Since 1921, the year that William Wallis purchased his first farm on the outskirts of Canterbury, our farms have not only grown in size but have also grown many of Kent’s delectables over those 100 years. Victoria plums, greengages, raspberries, apples of all kinds, strawberries, pears and most recently, cherries, have all been planted and picked upon this fertile soil to feed the nation. Originally, it was Kent’s close proximity to London that was yet another appealing benefit to this county and its fruit-growing appeal. With direct train links to London’s famous markets that included both Borough and Covent Garden, supplying the nation from Kent was straightforward for times that relied so heavily on rail. Today, the farms, run by William Wallis’ grandchildren William and David Riccini, supply Britain’s supermarkets with fruit – now a much larger operation than the traditional produce markets of the 20th century. When asking my father, David Riccini, the reason behind his, and his brother and business partner William’s success, he told me that their ‘early transition away from traditional varieties’ and continual reinvestment into young orchards while keeping ahead of variety trends, has been key. Even if that means planting up new orchards more regularly, new varieties are always evolving and this is intricately linked to flavour, quality, and ultimately consumer experience and satisfaction. ‘I knew I wanted to follow in my grandfather’s footsteps and have always had a natural aptitude for understanding science, which is crucial for successful fruit growing’ says David. ‘After studying at Writtle Agricultural College, I began to develop my own business strategies allowing me to take the family business into the 21st century and keep up with the modern challenges of fruit farming.’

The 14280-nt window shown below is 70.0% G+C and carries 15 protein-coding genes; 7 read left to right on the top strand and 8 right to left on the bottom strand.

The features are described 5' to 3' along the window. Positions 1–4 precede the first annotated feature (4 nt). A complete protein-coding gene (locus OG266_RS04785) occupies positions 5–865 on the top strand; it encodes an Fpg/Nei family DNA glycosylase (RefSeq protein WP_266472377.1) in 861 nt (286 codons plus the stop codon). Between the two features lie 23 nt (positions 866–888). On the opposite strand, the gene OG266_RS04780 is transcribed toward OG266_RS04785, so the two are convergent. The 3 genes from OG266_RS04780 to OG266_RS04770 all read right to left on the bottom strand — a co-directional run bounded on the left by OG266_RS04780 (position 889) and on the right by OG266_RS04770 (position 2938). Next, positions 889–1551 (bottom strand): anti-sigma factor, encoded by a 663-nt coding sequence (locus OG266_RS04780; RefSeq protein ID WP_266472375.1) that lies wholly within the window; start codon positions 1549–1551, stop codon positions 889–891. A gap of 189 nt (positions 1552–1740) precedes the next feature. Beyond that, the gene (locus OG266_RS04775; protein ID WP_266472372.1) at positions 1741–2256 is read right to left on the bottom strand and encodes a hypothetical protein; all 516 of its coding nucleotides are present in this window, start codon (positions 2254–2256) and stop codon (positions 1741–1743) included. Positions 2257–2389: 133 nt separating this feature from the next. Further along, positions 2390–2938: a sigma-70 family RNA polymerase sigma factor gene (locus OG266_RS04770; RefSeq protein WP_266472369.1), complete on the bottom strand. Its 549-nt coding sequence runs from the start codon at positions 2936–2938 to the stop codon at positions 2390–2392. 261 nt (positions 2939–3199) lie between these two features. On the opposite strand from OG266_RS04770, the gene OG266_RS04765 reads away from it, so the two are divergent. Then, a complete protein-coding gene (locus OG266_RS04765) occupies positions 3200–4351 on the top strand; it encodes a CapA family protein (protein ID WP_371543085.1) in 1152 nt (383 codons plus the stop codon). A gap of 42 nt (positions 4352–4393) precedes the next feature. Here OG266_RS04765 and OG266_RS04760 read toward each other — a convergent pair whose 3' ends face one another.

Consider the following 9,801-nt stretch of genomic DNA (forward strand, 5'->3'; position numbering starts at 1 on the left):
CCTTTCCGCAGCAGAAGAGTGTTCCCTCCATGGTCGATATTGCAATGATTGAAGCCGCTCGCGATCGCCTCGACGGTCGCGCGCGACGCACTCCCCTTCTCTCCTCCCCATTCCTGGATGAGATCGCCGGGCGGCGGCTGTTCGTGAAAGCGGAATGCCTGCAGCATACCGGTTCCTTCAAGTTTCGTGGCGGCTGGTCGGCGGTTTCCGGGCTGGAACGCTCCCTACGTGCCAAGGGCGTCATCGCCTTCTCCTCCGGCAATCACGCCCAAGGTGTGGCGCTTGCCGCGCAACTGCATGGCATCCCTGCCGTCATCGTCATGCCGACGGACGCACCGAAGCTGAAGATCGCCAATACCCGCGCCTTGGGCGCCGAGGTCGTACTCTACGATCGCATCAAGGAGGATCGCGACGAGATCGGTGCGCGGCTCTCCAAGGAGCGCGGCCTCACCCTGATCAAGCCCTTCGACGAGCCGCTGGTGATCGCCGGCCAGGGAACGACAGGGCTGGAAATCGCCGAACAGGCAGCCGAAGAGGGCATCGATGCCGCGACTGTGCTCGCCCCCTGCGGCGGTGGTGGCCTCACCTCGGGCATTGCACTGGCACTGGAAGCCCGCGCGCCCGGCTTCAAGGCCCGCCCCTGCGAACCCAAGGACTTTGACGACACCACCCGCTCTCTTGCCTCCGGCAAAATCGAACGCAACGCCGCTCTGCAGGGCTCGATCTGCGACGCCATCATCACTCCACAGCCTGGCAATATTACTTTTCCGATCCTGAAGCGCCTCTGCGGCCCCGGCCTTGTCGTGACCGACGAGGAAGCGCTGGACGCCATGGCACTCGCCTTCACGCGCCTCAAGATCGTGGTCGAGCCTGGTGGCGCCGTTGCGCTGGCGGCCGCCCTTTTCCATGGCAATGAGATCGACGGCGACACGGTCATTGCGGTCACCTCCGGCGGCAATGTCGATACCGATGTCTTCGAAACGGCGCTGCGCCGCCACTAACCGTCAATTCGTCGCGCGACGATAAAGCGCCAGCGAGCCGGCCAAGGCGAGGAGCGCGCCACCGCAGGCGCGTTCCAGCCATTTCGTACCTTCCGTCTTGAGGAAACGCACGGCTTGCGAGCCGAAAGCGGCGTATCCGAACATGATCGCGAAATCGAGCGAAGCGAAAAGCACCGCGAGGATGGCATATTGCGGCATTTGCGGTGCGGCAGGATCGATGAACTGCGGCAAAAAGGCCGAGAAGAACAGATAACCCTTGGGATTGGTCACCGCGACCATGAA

David Riccini

My uncle, William Riccini, reminds me that ‘Continually monitoring nutrient levels, attention to detail and good husbandry technique,’ is also important, as is the ‘recruitment of good, enthusiastic staff that must be looked after well.’ When it comes to staff, the industry has also seen a myriad of changes; originally starting out with village locals and even children to pick the crops, Kent’s famous coalfield provided a plentiful selection of hard-working and eager recruits that were collected in a double-decker East Kent bus and delivered to the orchards for an honest day’s work. Today the vacancies of fruit picking jobs are predominantly filled by determined Eastern Europeans, a transitional change that is just one of many our farm has witnessed over those 100 years. It is not only the outside influences of the industry that have affected the evolution of the farm but also several changes in the focus of the business; changes which have brought about accolades that include providing Wimbledon’s strawberries during the 1980s and brewing award-winning cider throughout the 1990s, that was even a staple part of Fortnum and Mason’s famous hamper. 

William Riccini

Today, aside from supplying supermarkets on a large scale and sharing their expertise through consultancy work, William and David have continued to acknowledge the importance of supplying locally and have embraced the demand for fruit from the local community and its retailers. This summer saw the start of Kent Cherry Co. a branch of W&D Riccini that is committed to supplying Kent-based restaurants and artisan food outlets with the highest quality Kentish fruit, handpicked and carefully selected straight from the branch. Throughout the month of July, the Kent Cherry Co. sold cherries from stalls in Whitstable Harbour and Bekesbourne, a more traditional way of selling fruit directly from the grower to the consumer, which allows for optimum freshness and taste. 

Olivia Riccini

Find Kent Cherry Co. on Instagram: @kentcherryco

Kordia Cherries at Bekesbourne Farm